Seriously though, never underestimate the power of the placebo.

 

 

Sent from my iPhone using MyGolfSpy

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IMHO it's really easy to get carried away obsessing over swingweight, as it's been shown here when people are arguing over 5 gram or 10 gram increments. ... And as a result these conversations always bring me back to an example an old wise clubmaker gave me when giving me a lesson, when he handed me a sheet of copy paper, and said, "That's roughly 5 grams. You mean to tell me you can feel that difference in a piece of metal, on the end of a stick, or is it that your head is telling you that you can feel the difference?"

I hear ya RP and I agree. Sure I have a basic weight scale but I bought it as a novelty really.

I don't get carried away with all the golf club weighting, fitting, shafts, etc. etc.  Honestly it bores me. I just know how a club feels and plays regardless of all the granular details. However.... at my last fitting I certainly do recall and as my fitting progressed my fitter started adding small amounts of weight to my irons and I remember telling him that such and such definitely feels better. Saw the effects it was having on my ball flight too. When we were finished I asked about the weighting and he held out his hand showing me several small round shots. He said this is the weight I'll add to your irons. I said, "that's it?" Yes.. it was small but made a difference.

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I recall reading somewhere that +/- 2g in the clubhead = 1 SW.

 

The ratio was different if that same 2g was in the tip, somewhere else on the shaft, the grip, etc.

 

FWIW

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The longer the lever, the more the leverage. This works both ways. Ad in acceleration and speed and the forceis increased. 5 grams CAN "be" heavier than 5 grams.

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.

Oh, I'm not disagreeing with you.

Some people can feel the difference, there's been many stories about big name tour players that could tell minute (1gr.) difference in clubhead weights or (1/16") in shaft tipping, but I'm just saying most people can't.

Couldn't agree more.

Many try and make tour pros out to be like they have some 7th sense that none of us ever could imagine. Laughable. That'd be like saying your senator or congressman is smarter or wiser than you. Don't get me started. LOL

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... If you have been playing awhile and used to a certain weight an balance in your irons, it is very difficult for most to go to very light shafts as it throws of the static weight and balance so tempo can suffer. As I grew older I went rom 130gm graphite irons shots to 105, then 100 and finally 95. I tried VS Proto 85gm shafts and they are just too light and adding enough weight to the head changed the overall balance and feel, so my tempo really suffered. If you are still inclined, I would suggest you try a 95gm graphite iron shaft and you may find some additional distance and a much better feel as well as protecting your shoulder.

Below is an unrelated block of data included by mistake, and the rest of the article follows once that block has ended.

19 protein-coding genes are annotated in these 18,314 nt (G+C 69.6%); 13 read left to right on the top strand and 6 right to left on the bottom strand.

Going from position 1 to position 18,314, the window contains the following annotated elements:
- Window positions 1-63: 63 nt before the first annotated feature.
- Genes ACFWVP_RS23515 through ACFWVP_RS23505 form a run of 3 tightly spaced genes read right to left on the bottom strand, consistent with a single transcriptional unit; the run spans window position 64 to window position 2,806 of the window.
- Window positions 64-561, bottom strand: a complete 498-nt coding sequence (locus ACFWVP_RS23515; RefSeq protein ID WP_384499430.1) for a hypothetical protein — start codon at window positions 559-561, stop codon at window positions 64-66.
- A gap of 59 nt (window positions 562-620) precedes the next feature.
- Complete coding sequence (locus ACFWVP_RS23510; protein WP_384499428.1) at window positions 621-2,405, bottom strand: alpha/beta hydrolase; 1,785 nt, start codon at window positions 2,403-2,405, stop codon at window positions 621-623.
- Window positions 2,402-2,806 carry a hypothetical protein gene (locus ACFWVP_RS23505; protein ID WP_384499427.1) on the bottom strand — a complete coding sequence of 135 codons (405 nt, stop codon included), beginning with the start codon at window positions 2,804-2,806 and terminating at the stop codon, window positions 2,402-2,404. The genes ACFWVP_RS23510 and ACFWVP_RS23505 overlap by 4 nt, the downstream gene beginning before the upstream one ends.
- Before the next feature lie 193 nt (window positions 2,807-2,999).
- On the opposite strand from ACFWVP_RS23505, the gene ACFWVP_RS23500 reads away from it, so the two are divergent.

Looking at this...my shoulder is healed but I cannot get the club into the proper position at the top -- and I am not having another shoulder surgery.  So I am trying a shorter, flatter swing plane -- think Jason Dufner -- and it works with some success.  I looked up and these older irons are 2 degrees more upright than the 712's.  Giving up distance is not what I need -- especially at sea level.

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... Do not under estimate the shock steel shafts have on your joints. Especially of you have had problems in the past. Of course this depends on how much you play and practice. Playing 33 out of 36 days in Phoenix, my graphite iron shafts make a very big difference on the wear and tear my joints experience. Playing once a week it probably isn't even a consideration, especially if you are not practicing and taking divots.  

... I have always felt wedges should come standard with graphite shafts, even 130gm very heavy graphite because they take such big and deep divots really pounding your joints. But the human body is an amazing mechanism and some are very prone to joint problems in golf while others never experience a problem. Like everything else in this game there is no one size fits all. Good luck with your swing change. 

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After a few months the verdict is clear -- the Kuro Kage shafts are too light and weak for me.  I am hitting the Titleist 775 CB with Nippon Pro Regular shafts very solid...can move the ball left and right much easier.

 

I am tempted to put these shafts into the AP1 712's -- but not really sure that would make a big difference in scoring.  I just know that hitting a 7 iron 145 at sea level is far enough...

 

My bigger problem is that my putting has gone to hell -- have the beginnings of cataracts but cannot have surgery now.  

 

Father time is undefeated...but I'm still playing 3x most weeks....